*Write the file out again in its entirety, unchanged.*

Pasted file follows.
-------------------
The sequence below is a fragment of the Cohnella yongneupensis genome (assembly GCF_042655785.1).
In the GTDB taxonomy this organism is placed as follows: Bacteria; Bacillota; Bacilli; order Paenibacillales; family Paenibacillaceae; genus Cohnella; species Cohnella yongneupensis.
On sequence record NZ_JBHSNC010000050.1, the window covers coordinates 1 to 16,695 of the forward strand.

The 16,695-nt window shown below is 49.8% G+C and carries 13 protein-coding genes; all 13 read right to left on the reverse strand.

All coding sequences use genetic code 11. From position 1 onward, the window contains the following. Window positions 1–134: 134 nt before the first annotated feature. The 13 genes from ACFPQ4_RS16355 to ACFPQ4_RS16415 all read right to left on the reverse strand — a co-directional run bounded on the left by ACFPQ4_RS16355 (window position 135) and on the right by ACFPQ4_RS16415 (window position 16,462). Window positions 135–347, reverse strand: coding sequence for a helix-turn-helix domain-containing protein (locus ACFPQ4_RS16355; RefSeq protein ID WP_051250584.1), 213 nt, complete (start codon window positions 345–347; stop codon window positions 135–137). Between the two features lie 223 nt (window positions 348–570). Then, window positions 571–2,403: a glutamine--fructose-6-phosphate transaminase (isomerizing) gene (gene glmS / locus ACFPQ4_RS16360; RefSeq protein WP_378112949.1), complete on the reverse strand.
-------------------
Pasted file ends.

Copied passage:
The sequence below is a fragment of the Cohnella yongneupensis genome (assembly GCF_042655785.1).
In the GTDB taxonomy this organism is placed as follows: Bacteria; Bacillota; Bacilli; order Paenibacillales; family Paenibacillaceae; genus Cohnella; species Cohnella yongneupensis.
On sequence record NZ_JBHSNC010000050.1, the window covers coordinates 1 to 16,695 of the forward strand.

The 16,695-nt window shown below is 49.8% G+C and carries 13 protein-coding genes; all 13 read right to left on the reverse strand.

All coding sequences use genetic code 11. From position 1 onward, the window contains the following. Window positions 1–134: 134 nt before the first annotated feature. The 13 genes from ACFPQ4_RS16355 to ACFPQ4_RS16415 all read right to left on the reverse strand — a co-directional run bounded on the left by ACFPQ4_RS16355 (window position 135) and on the right by ACFPQ4_RS16415 (window position 16,462). Window positions 135–347, reverse strand: coding sequence for a helix-turn-helix domain-containing protein (locus ACFPQ4_RS16355; RefSeq protein ID WP_051250584.1), 213 nt, complete (start codon window positions 345–347; stop codon window positions 135–137). Between the two features lie 223 nt (window positions 348–570). Then, window positions 571–2,403: a glutamine--fructose-6-phosphate transaminase (isomerizing) gene (gene glmS / locus ACFPQ4_RS16360; RefSeq protein WP_378112949.1), complete on the reverse strand.